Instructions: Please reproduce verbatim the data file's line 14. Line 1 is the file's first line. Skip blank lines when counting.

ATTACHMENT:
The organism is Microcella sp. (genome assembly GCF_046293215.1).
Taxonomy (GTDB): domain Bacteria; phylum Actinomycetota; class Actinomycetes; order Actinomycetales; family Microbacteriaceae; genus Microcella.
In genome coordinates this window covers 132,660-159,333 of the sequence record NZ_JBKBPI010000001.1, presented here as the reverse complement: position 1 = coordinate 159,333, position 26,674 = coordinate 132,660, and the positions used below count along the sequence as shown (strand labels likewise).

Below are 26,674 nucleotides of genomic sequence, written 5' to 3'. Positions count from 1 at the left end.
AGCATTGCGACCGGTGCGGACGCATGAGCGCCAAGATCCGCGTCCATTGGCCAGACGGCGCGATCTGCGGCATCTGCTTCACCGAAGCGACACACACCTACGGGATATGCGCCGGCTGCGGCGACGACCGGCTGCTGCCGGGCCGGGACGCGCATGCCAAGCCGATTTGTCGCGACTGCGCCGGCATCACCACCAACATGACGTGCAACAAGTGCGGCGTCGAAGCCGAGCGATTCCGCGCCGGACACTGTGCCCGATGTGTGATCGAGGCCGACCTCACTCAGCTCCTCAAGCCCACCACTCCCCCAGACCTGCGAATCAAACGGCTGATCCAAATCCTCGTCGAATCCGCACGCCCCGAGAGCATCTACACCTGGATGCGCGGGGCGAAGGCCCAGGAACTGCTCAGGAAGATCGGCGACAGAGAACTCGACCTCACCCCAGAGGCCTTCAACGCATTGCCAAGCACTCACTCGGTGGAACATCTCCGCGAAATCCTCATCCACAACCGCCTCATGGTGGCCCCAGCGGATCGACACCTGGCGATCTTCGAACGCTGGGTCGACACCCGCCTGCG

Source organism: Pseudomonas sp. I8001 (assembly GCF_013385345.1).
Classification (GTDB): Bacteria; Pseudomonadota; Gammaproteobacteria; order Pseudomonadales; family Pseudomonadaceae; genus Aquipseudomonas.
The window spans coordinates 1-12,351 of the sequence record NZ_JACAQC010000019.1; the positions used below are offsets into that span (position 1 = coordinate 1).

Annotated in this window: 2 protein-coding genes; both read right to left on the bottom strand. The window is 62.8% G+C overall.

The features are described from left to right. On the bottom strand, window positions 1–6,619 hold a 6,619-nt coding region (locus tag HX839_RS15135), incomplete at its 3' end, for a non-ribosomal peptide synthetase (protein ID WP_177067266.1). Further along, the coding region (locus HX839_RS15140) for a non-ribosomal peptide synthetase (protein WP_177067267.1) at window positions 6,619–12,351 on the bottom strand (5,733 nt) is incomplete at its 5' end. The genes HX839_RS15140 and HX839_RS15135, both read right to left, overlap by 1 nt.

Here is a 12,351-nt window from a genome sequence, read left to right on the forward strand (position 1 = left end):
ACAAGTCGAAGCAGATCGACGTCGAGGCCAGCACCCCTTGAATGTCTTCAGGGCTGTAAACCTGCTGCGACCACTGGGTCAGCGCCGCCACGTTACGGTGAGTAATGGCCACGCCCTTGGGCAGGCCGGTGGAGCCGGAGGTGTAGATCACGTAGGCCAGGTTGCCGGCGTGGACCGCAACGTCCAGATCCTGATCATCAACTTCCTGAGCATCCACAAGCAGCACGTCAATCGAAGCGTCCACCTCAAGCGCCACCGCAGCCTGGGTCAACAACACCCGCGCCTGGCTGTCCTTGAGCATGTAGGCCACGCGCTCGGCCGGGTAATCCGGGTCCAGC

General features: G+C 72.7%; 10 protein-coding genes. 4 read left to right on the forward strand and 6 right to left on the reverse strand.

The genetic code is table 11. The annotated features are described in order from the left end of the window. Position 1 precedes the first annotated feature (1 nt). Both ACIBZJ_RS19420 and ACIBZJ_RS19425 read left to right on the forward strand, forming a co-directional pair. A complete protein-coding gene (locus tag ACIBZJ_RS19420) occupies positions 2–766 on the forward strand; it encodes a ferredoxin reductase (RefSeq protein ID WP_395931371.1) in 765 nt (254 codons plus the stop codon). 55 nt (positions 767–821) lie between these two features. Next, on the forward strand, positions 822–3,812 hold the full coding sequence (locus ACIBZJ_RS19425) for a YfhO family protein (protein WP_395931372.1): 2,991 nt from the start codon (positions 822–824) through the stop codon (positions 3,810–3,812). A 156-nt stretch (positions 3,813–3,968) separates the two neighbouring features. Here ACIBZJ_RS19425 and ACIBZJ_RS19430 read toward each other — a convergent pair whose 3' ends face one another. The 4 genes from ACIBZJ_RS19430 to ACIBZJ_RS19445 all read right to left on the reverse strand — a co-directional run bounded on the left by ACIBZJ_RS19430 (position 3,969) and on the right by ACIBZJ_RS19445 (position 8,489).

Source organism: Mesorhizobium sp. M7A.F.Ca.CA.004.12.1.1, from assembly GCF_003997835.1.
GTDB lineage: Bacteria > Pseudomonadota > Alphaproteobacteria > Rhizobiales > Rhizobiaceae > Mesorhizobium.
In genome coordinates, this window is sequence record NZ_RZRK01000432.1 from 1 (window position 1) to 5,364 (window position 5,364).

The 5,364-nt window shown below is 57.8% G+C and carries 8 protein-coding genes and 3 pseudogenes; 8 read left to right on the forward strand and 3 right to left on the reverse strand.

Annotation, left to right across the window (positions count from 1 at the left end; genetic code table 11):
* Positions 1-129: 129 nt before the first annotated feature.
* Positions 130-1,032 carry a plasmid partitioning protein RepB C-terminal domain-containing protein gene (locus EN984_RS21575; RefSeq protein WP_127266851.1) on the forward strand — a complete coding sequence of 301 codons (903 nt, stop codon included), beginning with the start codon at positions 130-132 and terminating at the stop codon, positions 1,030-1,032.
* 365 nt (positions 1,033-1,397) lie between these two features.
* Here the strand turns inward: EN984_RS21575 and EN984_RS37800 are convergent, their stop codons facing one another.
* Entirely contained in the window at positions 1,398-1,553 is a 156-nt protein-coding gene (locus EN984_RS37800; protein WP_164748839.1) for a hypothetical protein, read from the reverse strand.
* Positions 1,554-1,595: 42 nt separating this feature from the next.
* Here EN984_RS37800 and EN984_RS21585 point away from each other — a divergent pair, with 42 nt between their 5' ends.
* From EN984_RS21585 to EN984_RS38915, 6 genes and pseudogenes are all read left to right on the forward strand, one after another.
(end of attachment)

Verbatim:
The genetic code is table 11. The annotated features are described in order from the left end of the window. Position 1 precedes the first annotated feature (1 nt). Both ACIBZJ_RS19420 and ACIBZJ_RS19425 read left to right on the forward strand, forming a co-directional pair. A complete protein-coding gene (locus tag ACIBZJ_RS19420) occupies positions 2–766 on the forward strand; it encodes a ferredoxin reductase (RefSeq protein ID WP_395931371.1) in 765 nt (254 codons plus the stop codon). 55 nt (positions 767–821) lie between these two features. Next, on the forward strand, positions 822–3,812 hold the full coding sequence (locus ACIBZJ_RS19425) for a YfhO family protein (protein WP_395931372.1): 2,991 nt from the start codon (positions 822–824) through the stop codon (positions 3,810–3,812). A 156-nt stretch (positions 3,813–3,968) separates the two neighbouring features. Here ACIBZJ_RS19425 and ACIBZJ_RS19430 read toward each other — a convergent pair whose 3' ends face one another. The 4 genes from ACIBZJ_RS19430 to ACIBZJ_RS19445 all read right to left on the reverse strand — a co-directional run bounded on the left by ACIBZJ_RS19430 (position 3,969) and on the right by ACIBZJ_RS19445 (position 8,489).